ISR Director and Professor Ankur Srivastava (ECE/ISR) has long partnered with Northrop Grumman on computer hardware security research. Now a new security method for integrated circuits that accurately and rapidly detects and locates hardware Trojans has been developed jointly by his research group and Northrop Grumman. This technology, which is in the process of being implemented in real systems built by Northrop Grumman, could be a game changer in guaranteeing security.
The new method is featured in the article “Detecting Imported Hardware Trojans,” written by Tracy Staedter for the Northrop Grumman website.
“With semiconductor chips made overseas, U.S. military technology faces high risks,” Staedter writes. “Strong Trojan detection techniques reduce these security issues. These new integrated circuit security methods allow the government to contract with untrusted foundries with expertise in producing high-performance integrated circuits.”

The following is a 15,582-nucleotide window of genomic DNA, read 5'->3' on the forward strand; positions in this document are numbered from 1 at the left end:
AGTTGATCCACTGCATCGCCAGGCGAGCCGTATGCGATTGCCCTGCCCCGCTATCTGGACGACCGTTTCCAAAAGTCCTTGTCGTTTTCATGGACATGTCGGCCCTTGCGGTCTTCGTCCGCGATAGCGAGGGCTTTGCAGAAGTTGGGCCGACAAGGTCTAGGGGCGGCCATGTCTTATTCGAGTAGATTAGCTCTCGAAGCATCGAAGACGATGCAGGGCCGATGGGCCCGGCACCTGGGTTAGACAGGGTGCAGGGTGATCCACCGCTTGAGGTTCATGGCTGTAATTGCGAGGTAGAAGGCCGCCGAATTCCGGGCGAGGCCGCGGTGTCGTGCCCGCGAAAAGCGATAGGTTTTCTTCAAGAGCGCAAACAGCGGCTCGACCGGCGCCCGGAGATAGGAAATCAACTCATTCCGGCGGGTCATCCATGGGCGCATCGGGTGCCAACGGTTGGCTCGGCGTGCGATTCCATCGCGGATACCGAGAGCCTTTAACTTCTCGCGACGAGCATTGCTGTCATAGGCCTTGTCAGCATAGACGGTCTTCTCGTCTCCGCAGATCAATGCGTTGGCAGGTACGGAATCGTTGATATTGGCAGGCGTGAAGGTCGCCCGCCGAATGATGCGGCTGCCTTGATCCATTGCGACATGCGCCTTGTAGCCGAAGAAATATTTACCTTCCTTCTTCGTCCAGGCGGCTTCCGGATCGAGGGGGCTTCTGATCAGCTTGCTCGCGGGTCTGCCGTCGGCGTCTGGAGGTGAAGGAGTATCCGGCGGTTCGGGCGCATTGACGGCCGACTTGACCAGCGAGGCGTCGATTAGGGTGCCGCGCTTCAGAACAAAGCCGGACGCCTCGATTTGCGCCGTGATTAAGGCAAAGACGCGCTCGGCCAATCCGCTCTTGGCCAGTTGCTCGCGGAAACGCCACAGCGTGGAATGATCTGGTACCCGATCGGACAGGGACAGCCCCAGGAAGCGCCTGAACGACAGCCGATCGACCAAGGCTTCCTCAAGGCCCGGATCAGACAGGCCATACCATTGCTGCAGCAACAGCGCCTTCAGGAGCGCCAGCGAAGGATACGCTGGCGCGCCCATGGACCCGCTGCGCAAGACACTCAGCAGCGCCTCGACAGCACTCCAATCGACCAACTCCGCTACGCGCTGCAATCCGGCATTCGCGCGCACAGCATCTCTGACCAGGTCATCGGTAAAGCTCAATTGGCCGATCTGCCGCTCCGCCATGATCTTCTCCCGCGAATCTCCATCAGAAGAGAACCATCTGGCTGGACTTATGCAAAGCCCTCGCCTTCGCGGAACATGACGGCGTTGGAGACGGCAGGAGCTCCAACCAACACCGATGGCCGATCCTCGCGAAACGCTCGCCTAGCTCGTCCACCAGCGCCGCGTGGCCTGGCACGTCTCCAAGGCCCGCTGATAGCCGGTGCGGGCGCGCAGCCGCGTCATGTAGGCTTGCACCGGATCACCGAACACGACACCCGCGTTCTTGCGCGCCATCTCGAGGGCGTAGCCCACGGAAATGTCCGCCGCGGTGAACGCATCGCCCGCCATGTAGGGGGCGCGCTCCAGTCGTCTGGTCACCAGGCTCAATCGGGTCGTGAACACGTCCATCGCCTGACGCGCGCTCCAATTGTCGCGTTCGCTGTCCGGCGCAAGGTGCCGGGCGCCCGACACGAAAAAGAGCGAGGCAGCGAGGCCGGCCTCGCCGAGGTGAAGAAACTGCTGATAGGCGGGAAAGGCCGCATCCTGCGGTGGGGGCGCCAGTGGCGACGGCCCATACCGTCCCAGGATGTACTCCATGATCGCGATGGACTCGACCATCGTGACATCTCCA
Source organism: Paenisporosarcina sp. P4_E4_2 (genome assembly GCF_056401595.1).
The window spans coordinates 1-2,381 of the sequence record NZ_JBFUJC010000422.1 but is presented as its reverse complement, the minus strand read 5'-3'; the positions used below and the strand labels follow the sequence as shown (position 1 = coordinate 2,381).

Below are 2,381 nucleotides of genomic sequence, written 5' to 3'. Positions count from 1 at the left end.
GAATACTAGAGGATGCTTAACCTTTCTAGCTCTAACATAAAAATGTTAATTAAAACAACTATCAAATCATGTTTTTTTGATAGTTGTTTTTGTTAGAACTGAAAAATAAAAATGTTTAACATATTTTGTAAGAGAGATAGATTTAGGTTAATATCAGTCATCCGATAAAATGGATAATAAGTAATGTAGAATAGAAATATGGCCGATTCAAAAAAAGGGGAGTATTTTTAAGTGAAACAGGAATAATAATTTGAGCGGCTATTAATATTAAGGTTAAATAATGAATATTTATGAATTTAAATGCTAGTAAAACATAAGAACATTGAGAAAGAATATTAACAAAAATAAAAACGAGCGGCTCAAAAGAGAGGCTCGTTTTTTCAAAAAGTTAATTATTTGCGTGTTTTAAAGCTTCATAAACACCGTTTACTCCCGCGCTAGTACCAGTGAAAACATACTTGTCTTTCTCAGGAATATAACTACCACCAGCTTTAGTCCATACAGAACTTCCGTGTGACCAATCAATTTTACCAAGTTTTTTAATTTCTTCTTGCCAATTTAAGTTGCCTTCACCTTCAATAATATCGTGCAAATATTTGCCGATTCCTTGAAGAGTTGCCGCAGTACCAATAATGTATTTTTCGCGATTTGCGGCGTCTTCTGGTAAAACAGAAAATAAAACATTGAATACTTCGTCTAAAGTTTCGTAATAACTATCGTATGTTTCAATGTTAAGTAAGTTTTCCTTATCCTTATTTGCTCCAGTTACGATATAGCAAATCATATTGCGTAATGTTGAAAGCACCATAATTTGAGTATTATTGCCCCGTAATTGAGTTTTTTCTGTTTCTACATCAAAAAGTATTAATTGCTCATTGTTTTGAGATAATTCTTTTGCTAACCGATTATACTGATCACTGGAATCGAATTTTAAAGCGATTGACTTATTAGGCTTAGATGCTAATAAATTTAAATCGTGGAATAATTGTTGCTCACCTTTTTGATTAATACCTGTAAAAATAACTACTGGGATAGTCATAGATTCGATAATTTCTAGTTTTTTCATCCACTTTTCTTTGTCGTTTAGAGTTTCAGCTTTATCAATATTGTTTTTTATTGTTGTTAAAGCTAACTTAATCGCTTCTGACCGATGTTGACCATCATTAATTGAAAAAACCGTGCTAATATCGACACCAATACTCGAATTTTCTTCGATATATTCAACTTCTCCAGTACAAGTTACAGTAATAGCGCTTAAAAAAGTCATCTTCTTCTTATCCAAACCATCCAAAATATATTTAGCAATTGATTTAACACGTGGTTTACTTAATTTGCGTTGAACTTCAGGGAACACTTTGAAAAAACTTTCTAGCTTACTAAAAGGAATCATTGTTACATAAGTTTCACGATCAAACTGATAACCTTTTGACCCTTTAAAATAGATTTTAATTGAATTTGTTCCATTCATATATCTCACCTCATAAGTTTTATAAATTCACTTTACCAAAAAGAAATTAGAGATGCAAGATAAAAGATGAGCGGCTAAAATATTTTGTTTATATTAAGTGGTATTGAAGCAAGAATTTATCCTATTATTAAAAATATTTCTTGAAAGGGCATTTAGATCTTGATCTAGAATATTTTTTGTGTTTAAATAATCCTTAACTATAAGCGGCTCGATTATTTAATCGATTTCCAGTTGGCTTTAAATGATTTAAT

The technology involves placing specially-designed logic circuits called Linear Hybrid Cellular Automata (LHCA) in state-of-the-art silicon being developed by Northrop Grumman. In computer simulations, the new method detected all inserted hardware Trojans, including some that were undetected using other techniques.
Read the full story about this new technology and the partnership between Srivastava and Northrop Grumman on the Northrop Grumman website.
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